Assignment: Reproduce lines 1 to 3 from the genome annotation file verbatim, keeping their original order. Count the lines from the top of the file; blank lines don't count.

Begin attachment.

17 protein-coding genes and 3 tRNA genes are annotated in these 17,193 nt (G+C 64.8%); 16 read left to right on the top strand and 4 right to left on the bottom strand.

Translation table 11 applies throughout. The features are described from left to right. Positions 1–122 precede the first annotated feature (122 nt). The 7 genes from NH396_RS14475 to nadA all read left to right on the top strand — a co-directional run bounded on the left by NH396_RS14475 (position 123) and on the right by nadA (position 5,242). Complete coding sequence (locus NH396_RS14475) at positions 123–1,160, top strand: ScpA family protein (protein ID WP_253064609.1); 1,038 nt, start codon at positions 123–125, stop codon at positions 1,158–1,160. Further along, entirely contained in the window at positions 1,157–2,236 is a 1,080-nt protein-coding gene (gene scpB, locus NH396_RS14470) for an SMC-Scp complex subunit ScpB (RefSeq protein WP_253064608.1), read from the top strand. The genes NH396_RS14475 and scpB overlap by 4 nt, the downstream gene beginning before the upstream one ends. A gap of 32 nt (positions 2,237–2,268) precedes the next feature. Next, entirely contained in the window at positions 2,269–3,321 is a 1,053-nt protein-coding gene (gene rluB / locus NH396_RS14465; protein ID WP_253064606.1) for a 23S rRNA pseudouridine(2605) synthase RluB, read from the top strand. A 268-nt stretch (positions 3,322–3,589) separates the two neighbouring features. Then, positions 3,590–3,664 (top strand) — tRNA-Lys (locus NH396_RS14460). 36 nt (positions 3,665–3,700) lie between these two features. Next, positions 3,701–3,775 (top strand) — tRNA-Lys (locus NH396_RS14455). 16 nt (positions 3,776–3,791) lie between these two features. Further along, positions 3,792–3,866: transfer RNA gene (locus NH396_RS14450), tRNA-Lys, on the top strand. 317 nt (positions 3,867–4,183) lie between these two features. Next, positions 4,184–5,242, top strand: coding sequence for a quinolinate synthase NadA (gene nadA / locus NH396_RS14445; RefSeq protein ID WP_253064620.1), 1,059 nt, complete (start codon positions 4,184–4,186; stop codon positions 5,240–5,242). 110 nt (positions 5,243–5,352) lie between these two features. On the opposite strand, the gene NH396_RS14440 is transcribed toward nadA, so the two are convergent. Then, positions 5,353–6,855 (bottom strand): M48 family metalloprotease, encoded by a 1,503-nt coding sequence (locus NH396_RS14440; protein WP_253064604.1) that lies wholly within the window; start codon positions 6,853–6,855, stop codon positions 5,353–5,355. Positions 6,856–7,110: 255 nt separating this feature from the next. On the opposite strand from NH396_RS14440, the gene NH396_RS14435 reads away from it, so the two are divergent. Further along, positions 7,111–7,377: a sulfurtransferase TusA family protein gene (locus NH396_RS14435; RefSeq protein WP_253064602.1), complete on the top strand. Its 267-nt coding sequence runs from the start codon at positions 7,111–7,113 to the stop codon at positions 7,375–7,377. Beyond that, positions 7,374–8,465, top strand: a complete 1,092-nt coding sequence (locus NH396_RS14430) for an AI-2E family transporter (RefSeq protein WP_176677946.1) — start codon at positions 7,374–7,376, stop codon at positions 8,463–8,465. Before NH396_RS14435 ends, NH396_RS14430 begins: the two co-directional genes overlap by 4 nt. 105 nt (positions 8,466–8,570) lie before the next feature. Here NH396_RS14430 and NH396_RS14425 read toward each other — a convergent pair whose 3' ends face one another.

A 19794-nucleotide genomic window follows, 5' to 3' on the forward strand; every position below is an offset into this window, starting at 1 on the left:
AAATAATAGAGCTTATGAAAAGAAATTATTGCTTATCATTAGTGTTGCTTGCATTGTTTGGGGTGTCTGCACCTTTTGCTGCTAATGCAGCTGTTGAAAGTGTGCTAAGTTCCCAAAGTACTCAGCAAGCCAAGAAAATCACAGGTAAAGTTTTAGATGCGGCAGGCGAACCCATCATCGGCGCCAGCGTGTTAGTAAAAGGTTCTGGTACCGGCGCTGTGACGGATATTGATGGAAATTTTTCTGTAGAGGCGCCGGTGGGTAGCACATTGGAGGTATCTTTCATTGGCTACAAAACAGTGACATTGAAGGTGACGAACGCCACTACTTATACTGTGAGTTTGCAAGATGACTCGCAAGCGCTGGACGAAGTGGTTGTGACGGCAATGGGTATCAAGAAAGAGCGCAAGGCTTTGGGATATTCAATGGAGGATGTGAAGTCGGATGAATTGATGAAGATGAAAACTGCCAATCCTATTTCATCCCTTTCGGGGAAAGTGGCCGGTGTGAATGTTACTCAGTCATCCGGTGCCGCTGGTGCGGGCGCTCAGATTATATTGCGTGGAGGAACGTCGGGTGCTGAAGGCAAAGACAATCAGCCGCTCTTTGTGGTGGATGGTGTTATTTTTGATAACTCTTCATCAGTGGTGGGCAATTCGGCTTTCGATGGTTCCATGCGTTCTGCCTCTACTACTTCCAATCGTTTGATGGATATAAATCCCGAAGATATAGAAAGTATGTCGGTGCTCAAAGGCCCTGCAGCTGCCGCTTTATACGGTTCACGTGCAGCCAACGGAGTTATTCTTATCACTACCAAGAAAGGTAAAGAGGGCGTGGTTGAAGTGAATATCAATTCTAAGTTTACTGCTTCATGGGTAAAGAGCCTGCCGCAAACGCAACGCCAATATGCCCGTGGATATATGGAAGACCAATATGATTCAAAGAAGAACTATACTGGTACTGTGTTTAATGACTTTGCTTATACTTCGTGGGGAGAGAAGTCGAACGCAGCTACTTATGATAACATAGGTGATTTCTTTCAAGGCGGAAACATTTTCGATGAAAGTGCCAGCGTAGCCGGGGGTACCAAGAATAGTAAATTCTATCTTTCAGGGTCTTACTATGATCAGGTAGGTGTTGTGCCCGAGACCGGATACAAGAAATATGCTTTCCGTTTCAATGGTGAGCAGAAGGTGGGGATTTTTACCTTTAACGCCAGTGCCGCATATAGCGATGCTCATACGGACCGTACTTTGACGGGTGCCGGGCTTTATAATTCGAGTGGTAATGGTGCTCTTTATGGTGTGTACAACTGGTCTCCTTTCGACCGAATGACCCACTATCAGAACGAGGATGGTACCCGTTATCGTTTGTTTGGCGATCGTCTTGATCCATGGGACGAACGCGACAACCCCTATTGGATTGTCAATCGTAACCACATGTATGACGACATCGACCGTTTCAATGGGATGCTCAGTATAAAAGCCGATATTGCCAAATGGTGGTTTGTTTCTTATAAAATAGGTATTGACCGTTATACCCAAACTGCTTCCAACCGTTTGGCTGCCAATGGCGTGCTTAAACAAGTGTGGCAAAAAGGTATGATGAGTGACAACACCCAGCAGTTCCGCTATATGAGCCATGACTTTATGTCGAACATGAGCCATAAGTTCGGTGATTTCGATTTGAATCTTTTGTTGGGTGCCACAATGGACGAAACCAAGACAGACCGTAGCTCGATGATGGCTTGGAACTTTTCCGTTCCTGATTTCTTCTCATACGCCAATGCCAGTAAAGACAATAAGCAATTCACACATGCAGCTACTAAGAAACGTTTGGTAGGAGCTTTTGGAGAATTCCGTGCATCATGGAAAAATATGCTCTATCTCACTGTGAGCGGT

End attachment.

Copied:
17 protein-coding genes and 3 tRNA genes are annotated in these 17,193 nt (G+C 64.8%); 16 read left to right on the top strand and 4 right to left on the bottom strand.

Translation table 11 applies throughout. The features are described from left to right. Positions 1–122 precede the first annotated feature (122 nt). The 7 genes from NH396_RS14475 to nadA all read left to right on the top strand — a co-directional run bounded on the left by NH396_RS14475 (position 123) and on the right by nadA (position 5,242). Complete coding sequence (locus NH396_RS14475) at positions 123–1,160, top strand: ScpA family protein (protein ID WP_253064609.1); 1,038 nt, start codon at positions 123–125, stop codon at positions 1,158–1,160. Further along, entirely contained in the window at positions 1,157–2,236 is a 1,080-nt protein-coding gene (gene scpB, locus NH396_RS14470) for an SMC-Scp complex subunit ScpB (RefSeq protein WP_253064608.1), read from the top strand. The genes NH396_RS14475 and scpB overlap by 4 nt, the downstream gene beginning before the upstream one ends. A gap of 32 nt (positions 2,237–2,268) precedes the next feature. Next, entirely contained in the window at positions 2,269–3,321 is a 1,053-nt protein-coding gene (gene rluB / locus NH396_RS14465; protein ID WP_253064606.1) for a 23S rRNA pseudouridine(2605) synthase RluB, read from the top strand. A 268-nt stretch (positions 3,322–3,589) separates the two neighbouring features. Then, positions 3,590–3,664 (top strand) — tRNA-Lys (locus NH396_RS14460). 36 nt (positions 3,665–3,700) lie between these two features. Next, positions 3,701–3,775 (top strand) — tRNA-Lys (locus NH396_RS14455). 16 nt (positions 3,776–3,791) lie between these two features. Further along, positions 3,792–3,866: transfer RNA gene (locus NH396_RS14450), tRNA-Lys, on the top strand. 317 nt (positions 3,867–4,183) lie between these two features. Next, positions 4,184–5,242, top strand: coding sequence for a quinolinate synthase NadA (gene nadA / locus NH396_RS14445; RefSeq protein ID WP_253064620.1), 1,059 nt, complete (start codon positions 4,184–4,186; stop codon positions 5,240–5,242). 110 nt (positions 5,243–5,352) lie between these two features. On the opposite strand, the gene NH396_RS14440 is transcribed toward nadA, so the two are convergent. Then, positions 5,353–6,855 (bottom strand): M48 family metalloprotease, encoded by a 1,503-nt coding sequence (locus NH396_RS14440; protein WP_253064604.1) that lies wholly within the window; start codon positions 6,853–6,855, stop codon positions 5,353–5,355. Positions 6,856–7,110: 255 nt separating this feature from the next. On the opposite strand from NH396_RS14440, the gene NH396_RS14435 reads away from it, so the two are divergent. Further along, positions 7,111–7,377: a sulfurtransferase TusA family protein gene (locus NH396_RS14435; RefSeq protein WP_253064602.1), complete on the top strand. Its 267-nt coding sequence runs from the start codon at positions 7,111–7,113 to the stop codon at positions 7,375–7,377. Beyond that, positions 7,374–8,465, top strand: a complete 1,092-nt coding sequence (locus NH396_RS14430) for an AI-2E family transporter (RefSeq protein WP_176677946.1) — start codon at positions 7,374–7,376, stop codon at positions 8,463–8,465. Before NH396_RS14435 ends, NH396_RS14430 begins: the two co-directional genes overlap by 4 nt. 105 nt (positions 8,466–8,570) lie before the next feature. Here NH396_RS14430 and NH396_RS14425 read toward each other — a convergent pair whose 3' ends face one another.

A 19794-nucleotide genomic window follows, 5' to 3' on the forward strand; every position below is an offset into this window, starting at 1 on the left: